Critical ReceptionEdit

Upon its release, the film was met with mixed opinions. Critics such as Roger Ebert, however, found the film's message to be deeper than Scott's previous Gladiator. Several actors/actresses were praised for their performances. The unanimously praised performance was that of actor Edward Norton, who played the leper king of Jerusalem, Baldwin IV. Critics have described his acting as near "phenomenal", "eerie", and "so far removed from anything that he has ever done that we see the true complexities of his talent". The Syrian actor Ghassan Massoud was also praised for his portrayal of Saladin, described by The New York Times as "cool as a tall glass of water". Also commended were Eva Green, who plays Princess Sibylla, "with a measure of cool that defies her surroundings", and Jeremy Irons.

However, lead actor Orlando Bloom's performance generally elicited a lukewarm reception from American critics, with the Boston Globe stating Bloom was "not actively bad as Balian of Ibelin", but nevertheless "seems like a man holding the fort for a genuine star who never arrives". Although the medieval character of Balian of Ibelin is not well known to U.S. culture, many critics had strong notions of how Balian should be acted, as an "epic hero" with a strong presence. One critic conceded that Balian was more of a "brave and principled thinker-warrior" rather than a large, strong commander, and Balian used brains-over-brawn to gain advantage in battle.

Bloom had gained 20 pounds for the part, and the Extended Director's Cut of Kingdom of Heaven reveals even more complex facets of Bloom's role, involving connections with unknown relatives. Despite the criticism, Bloom won two awards for his performance. Online, general criticism has been also divided, but leaning towards the positive. As of early 2006, the Yahoo! Movies rating for Kingdom of Heaven was a "B" from the critics (based on 15 Reviews). This rating equates to "good" according to Yahoo! Movie's rating system. On Rotten Tomatoes, only 39 percent of critics gave the film a positive review; however, the aggregate review site Metacritic scored the movie as a 63, which means the film received "generally favorable reviews" according to the website's weighted average system. Academic criticism has focused on the supposed peaceful relationship between Christians and Muslims in Jerusalem and other cities depicted. Crusader historians such as Jonathan Riley-Smith, quoted by The Daily Telegraph, called the film "dangerous to Arab relations", claiming the movie was Osama bin Laden's version of the Crusades and would "fuel the Islamic fundamentalists". Riley-Smith further commented against the historical accuracy stating "nonsense like this will only reinforce existing myths," arguing that the film "relied on the romanticized view of the Crusades propagated by Sir Walter Scott in his book The Talisman, published in 1825 and now discredited by academics." Fellow Crusade historian Jonathan Phillips also spoke against the film. Paul Halsall defended Scott, claiming that "historians can't criticize filmmakers for having to make the decisions they have to make... [Scott is] not writing a history textbook".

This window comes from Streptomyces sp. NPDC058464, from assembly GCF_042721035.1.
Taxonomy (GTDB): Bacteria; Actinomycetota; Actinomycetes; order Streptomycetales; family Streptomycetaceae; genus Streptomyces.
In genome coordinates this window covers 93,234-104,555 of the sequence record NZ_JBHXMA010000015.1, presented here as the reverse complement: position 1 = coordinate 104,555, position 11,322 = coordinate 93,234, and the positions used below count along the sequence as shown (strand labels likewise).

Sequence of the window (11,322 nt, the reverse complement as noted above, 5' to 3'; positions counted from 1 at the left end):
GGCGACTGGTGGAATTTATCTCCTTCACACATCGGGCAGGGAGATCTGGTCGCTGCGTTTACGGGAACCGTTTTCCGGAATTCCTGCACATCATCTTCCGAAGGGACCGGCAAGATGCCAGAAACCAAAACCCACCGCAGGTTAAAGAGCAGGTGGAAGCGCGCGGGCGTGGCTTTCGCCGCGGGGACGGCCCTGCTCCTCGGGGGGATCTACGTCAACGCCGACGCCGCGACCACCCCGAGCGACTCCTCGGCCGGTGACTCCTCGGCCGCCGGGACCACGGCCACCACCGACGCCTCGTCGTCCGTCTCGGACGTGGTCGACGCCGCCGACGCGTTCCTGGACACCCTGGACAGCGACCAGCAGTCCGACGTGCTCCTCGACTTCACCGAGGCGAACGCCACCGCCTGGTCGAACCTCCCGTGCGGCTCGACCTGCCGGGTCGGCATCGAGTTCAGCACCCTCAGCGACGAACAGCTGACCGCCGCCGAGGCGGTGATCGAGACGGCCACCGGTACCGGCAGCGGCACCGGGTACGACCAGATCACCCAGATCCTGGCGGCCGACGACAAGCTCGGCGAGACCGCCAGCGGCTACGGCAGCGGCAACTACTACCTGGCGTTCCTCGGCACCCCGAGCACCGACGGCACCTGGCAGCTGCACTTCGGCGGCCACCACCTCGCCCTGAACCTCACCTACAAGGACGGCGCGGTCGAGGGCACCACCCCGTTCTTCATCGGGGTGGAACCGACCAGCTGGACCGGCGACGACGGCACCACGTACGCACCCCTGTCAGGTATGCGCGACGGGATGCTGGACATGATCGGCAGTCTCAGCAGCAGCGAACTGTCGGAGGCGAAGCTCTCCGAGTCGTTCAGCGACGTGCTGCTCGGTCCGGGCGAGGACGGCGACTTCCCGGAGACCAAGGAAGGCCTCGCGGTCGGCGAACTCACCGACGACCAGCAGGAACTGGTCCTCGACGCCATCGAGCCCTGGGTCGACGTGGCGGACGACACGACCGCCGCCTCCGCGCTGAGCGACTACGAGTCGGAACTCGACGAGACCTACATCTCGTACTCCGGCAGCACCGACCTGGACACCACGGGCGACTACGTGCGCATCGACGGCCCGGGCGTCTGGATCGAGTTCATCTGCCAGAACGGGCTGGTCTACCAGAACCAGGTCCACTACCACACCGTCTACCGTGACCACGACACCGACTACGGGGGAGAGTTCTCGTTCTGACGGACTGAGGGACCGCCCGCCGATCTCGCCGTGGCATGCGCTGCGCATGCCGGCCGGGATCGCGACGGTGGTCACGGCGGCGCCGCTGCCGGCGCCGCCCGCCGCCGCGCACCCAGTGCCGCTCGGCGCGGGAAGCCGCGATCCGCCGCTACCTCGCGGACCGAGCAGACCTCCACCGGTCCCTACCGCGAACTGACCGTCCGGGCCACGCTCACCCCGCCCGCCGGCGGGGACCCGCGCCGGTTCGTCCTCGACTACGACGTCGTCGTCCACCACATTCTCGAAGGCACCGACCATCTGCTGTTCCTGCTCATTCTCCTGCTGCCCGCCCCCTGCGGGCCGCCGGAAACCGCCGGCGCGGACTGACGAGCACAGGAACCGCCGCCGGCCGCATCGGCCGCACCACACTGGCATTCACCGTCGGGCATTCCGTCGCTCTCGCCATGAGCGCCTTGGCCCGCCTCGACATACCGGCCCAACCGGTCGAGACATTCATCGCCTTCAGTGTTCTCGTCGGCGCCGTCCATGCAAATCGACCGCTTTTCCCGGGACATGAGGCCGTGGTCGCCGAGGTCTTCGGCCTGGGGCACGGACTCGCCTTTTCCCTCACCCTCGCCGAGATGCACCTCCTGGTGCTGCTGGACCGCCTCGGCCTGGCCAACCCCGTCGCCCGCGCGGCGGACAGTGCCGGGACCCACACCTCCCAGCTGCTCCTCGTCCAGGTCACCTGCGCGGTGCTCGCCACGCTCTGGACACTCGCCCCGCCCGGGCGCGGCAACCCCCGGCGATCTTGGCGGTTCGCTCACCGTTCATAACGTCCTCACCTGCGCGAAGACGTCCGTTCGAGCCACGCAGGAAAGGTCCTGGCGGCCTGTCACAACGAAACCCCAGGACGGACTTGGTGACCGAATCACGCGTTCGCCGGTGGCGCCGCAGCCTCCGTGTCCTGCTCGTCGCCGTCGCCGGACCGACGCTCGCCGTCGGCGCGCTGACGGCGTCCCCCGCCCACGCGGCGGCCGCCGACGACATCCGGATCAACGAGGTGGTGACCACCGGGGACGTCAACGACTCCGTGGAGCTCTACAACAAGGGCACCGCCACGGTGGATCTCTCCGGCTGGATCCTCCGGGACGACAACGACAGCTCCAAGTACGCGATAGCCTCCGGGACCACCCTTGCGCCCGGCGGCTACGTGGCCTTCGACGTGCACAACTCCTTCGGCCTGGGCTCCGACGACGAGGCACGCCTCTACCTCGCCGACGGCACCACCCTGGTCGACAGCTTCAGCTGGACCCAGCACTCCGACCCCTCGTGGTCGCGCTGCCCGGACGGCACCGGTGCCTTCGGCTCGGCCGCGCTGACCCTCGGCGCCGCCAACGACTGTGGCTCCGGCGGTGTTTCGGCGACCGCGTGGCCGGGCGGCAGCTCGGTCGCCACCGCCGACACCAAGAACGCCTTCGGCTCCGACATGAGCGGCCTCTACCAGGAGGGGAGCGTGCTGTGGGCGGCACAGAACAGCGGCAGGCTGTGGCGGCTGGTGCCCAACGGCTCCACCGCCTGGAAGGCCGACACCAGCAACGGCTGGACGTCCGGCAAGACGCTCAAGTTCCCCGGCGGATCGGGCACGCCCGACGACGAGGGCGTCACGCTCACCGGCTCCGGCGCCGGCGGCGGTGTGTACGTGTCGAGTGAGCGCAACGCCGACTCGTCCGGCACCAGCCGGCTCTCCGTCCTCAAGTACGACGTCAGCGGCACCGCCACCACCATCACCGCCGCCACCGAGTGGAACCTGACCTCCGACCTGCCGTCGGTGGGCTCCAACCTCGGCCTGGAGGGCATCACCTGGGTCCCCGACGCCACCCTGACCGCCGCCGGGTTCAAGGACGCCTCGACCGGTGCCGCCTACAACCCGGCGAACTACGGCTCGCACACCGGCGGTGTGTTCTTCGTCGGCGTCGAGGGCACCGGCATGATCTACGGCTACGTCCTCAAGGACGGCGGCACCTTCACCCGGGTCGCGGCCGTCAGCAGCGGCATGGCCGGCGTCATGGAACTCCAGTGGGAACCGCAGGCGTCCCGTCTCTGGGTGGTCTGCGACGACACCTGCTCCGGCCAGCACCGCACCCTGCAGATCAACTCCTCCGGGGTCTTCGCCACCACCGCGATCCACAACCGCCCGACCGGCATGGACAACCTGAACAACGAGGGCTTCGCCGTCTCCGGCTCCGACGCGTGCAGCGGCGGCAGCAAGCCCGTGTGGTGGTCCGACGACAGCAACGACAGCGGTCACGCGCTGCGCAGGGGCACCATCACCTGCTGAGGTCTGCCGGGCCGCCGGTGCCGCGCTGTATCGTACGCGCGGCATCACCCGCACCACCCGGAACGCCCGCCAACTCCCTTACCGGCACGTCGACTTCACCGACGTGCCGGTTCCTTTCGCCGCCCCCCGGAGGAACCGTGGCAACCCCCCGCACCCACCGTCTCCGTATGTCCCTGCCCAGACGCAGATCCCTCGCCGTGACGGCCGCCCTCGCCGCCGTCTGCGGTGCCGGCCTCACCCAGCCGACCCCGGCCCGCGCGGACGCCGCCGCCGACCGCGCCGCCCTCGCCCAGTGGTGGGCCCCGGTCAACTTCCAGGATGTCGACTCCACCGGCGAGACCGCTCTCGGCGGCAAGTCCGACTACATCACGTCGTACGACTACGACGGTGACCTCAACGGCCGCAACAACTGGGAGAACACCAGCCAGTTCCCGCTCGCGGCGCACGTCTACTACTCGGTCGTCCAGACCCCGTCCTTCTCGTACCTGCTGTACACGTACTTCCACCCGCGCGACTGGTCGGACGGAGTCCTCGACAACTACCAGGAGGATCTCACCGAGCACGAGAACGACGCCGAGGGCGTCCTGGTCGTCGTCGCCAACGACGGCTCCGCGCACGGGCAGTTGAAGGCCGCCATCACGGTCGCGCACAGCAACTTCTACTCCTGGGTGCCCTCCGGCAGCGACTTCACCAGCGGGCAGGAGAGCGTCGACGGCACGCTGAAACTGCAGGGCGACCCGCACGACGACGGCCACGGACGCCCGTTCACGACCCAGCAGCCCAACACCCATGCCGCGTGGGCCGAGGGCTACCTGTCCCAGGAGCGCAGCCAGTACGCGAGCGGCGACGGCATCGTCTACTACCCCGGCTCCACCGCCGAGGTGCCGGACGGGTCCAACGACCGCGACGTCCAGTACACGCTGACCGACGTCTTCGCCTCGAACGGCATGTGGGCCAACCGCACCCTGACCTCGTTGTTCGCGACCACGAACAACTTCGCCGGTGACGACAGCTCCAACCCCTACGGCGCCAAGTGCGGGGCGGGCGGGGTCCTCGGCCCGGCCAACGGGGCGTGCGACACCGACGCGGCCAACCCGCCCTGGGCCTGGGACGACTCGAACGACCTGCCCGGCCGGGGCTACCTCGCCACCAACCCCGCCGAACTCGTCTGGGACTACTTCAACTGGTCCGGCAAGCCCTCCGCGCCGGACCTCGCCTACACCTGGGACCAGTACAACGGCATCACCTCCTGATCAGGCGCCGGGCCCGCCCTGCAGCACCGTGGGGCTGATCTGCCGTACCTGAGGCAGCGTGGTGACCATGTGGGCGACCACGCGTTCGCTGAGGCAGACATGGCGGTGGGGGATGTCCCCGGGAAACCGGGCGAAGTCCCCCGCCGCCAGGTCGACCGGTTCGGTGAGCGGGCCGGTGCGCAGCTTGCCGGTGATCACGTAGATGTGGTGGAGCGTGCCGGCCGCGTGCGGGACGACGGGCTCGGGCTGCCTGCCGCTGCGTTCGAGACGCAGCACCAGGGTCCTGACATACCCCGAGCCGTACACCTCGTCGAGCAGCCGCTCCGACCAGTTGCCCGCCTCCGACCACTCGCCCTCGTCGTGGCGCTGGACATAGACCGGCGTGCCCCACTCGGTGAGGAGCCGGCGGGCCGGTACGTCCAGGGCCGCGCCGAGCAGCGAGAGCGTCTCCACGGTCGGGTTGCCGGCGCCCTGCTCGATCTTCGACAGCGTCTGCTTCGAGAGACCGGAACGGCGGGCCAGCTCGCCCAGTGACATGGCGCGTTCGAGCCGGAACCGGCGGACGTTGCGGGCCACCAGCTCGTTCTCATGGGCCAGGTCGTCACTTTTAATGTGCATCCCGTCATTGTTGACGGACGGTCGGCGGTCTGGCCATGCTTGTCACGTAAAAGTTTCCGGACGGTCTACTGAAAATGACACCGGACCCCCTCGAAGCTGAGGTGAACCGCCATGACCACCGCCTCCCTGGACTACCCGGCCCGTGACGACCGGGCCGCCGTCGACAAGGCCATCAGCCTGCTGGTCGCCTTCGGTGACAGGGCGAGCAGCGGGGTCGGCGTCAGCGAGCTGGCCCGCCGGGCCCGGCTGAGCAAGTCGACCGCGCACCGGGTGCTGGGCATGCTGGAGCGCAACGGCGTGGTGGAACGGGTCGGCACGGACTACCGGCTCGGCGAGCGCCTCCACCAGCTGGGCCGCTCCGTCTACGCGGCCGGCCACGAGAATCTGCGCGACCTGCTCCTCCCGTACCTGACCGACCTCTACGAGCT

Scott himself defended this depiction of the Muslim-Christian relationship in footage on the DVD version of the movie's extra features. Scott sees this portrayal as being a contemporary look at the history. He argued that peace and brutality are concepts relative to one's own experience, and since our society today is so far removed from the brutal times in which the movie takes place, he told the story in a way that he felt was true to the source material yet was more accessible to a modern audience. In other words, the "peace" that existed was exaggerated to fit our ideas of what such a peace would be. At the time, it was merely a lull in Muslim-Christian violence compared to the standards of the period. The recurring use of "Assalamu Alaikum", the traditional Arabic greeting meaning "Peace be with you", is spoken both in Arabic and English several times.

Director's CutEdit

Main article: Kingdom of Heaven Director's Cut

The "Director's Cut" of the film is a four-disc set, two of which are dedicated to a feature-length documentary called "The Path to Redemption." This feature contains an additional featurette on historical accuracy called "Creative Accuracy: The Scholars Speak", where a number of academics support the film's contemporary relevance and historical accuracy. Among these historians is Dr. Nancy Caciola, who said that despite the various inaccuracies and fictionalized/dramatized details considered the film a "responsible depiction of the period." Screenwriter William Monahan, who is a long-term enthusiast of the period, has said "If it isn't in, it doesn't mean we didn't know it... What you use, in drama, is what plays. Shakespeare did the same."

Caciola agreed with the fictionalization of characters on the grounds that "crafting a character who is someone the audience can identify with" is necessary in a film. She said that "I, as a professional, have spent much time with medieval people, so to speak, in the texts that I read; and quite honestly there are very few of them that if I met in the flesh I feel that I would be very fond of." This appears to echo the sentiments of Scott himself. However, the DVD does not feature historians expressing more negative reactions.